‘Headline’ inflation rises a sharp 0.6% in August

As expected, U.S. inflation ticked up sharply in August, rising 0.6% because of higher energy prices. This was the first increase of any kind since March. Higher gas prices accounted for 80 percent of the increase. Food prices rose 0.2 percent.

Read the full August report on inflation

The 0.6% increase in August is the ‘headline’ number (CPI-U) that holders of TIPS and I Bonds care about, because it adjusts the principal balance of TIPS upward and eventually sets the inflation-adjustment interest rate on I Bonds. So, in the crooked logic of TIPS investors, a 0.6% increase is a good thing, given the 0.3% decline in infation from April to July.

Monthly inflationIn the past 12 months, headline inflation has increased 1.7%. That’s down from a peak of 3.9% in September 2011 and below the Fed’s inflation target of 2%.

The Federal Reserve cares about ‘core inflation’ – which strips out the more-volatile energy and food. Core inflation in August was a very muted 0.1%, which should keep the Fed happy. Core consumer prices rose 1.9 percent in the past 12 months, the smallest annual increase in a year.

An Associated Press report notes that food prices have not yet figured into rising inflation:

The modest increase in food prices indicates the drought in the Midwest is not yet pushing up grocery prices. Some economists say that will happen in the comings months.

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3 Responses to ‘Headline’ inflation rises a sharp 0.6% in August

  1. Jimbo says:

    Earlier in the year, one had to purchase TIPS with maturity dates of 2025 in order to obtain a positive yield to maturity. Since that’s pushing the boundaries of my life expectancy, that didn’t sound too attractive. However, now you have to go out to 2040 to obtain a positive YTM! At this stage in the game just breaking even with inflation would be fine. The five and ten year TIPS are not accomplishing that. It would be nice if the there was an inflation protected investment that had a maturity date less than my statistically projected expiration date!

    • tipswatch says:

      Jimbo, I Bonds still fit that bill, but you can only invest $10,000 per year per person in them. This latest phase of Q3 from the Fed has had a very strange effect — yields on traditional Treasuries have been rising but yields on TIPS are falling. It’s been a dramatic move. I suppose the thinking is that the Fed is committing to buying mortgage-backed securities, not Treasuries, so traditional Treasuries are feeling a hit. On the other hand, inflation fears are rising, so TIPS yields are falling. Buyers are accepting well under the rate of inflation because no other investment will rise with inflation. There are no alternatives. It is the worst time in history to be buying a super-safe investment. Super safe = zero return, and in the case of TIPS, a return that will lag inflation. If inflation is strong, TIPS buyers probably won’t care. If inflation is muted, TIPS will be a very poor investment in September 2012.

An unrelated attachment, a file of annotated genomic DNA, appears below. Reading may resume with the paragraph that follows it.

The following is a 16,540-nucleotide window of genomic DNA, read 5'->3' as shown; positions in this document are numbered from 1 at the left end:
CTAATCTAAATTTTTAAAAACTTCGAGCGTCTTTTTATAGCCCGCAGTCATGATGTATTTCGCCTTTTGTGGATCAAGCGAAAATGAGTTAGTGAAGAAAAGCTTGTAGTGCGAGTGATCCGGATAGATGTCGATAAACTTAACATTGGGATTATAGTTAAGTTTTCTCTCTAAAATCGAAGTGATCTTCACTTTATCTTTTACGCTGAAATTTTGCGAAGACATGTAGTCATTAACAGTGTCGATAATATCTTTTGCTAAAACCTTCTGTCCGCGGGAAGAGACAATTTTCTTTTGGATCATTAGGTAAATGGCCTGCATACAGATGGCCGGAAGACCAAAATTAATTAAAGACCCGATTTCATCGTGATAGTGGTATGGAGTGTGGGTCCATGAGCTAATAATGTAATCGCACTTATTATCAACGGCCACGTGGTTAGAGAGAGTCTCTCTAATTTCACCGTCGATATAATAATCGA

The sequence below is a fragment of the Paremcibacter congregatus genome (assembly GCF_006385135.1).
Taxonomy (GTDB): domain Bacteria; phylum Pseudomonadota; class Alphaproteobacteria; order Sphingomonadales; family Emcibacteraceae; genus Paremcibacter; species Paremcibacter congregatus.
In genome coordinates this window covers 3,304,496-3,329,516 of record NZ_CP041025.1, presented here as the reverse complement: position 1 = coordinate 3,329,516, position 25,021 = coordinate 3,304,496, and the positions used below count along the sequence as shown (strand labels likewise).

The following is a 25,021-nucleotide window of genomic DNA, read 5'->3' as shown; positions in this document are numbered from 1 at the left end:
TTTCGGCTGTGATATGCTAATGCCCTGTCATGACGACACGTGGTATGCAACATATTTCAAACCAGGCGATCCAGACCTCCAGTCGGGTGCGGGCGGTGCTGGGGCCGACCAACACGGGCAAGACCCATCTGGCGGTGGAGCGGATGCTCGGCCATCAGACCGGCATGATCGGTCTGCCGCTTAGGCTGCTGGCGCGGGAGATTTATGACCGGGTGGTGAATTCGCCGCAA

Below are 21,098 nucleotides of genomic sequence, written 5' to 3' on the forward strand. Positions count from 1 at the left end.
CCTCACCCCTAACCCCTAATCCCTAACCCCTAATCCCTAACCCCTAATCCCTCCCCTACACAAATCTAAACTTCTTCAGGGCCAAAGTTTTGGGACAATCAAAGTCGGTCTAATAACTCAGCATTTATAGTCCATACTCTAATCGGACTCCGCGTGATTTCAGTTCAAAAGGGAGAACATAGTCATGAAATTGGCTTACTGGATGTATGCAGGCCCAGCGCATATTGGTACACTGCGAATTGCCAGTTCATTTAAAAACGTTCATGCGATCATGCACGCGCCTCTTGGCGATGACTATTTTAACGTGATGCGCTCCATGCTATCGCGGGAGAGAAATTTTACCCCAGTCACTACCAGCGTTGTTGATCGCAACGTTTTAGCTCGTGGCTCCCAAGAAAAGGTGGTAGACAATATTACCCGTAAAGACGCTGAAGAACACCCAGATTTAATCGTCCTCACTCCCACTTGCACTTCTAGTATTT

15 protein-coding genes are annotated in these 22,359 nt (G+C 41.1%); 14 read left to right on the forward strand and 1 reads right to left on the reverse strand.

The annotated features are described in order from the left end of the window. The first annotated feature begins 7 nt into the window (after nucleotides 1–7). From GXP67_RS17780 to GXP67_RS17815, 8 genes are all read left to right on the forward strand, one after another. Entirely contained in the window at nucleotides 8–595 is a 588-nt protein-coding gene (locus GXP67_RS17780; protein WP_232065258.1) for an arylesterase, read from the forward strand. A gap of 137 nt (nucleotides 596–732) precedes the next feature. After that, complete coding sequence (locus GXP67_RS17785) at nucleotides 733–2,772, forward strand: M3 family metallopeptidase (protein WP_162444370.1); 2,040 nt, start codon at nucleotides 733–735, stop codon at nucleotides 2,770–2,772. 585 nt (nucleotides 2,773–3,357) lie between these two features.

2. joe says:

    Yeah, 10k in I bonds per year can accomoplish that goal. After that, nothing else. Being in the early 30s, I just buy the 3o year TIPS so I can get a positive real yield. I mean, looking at the stock market since 2000, you would average about 2.2% nominal per year. Not really worth the risk with the lackluster performance over the past 12 years. I firmly believe the only reason the stock market has popped back up is because helicopter Ben is printing money so Obama will win. That is the only way he can keep his job. With a Romney win, helicopter Ben will promply be fired. Not trying to be political, just stating the way I see things. It will be interesting to see next year if the 401k limits in ira limits will be raised and whether we will still be able to do a backdoor roth ira for high income earners. I’ve also done EE bonds. I figure if inflation gets out of control they have a put option and that if held 20 years you are guaranteed 3.6% yearly compound interest. Thus since 2000 the EE bonds have been a better deal than the stock market.

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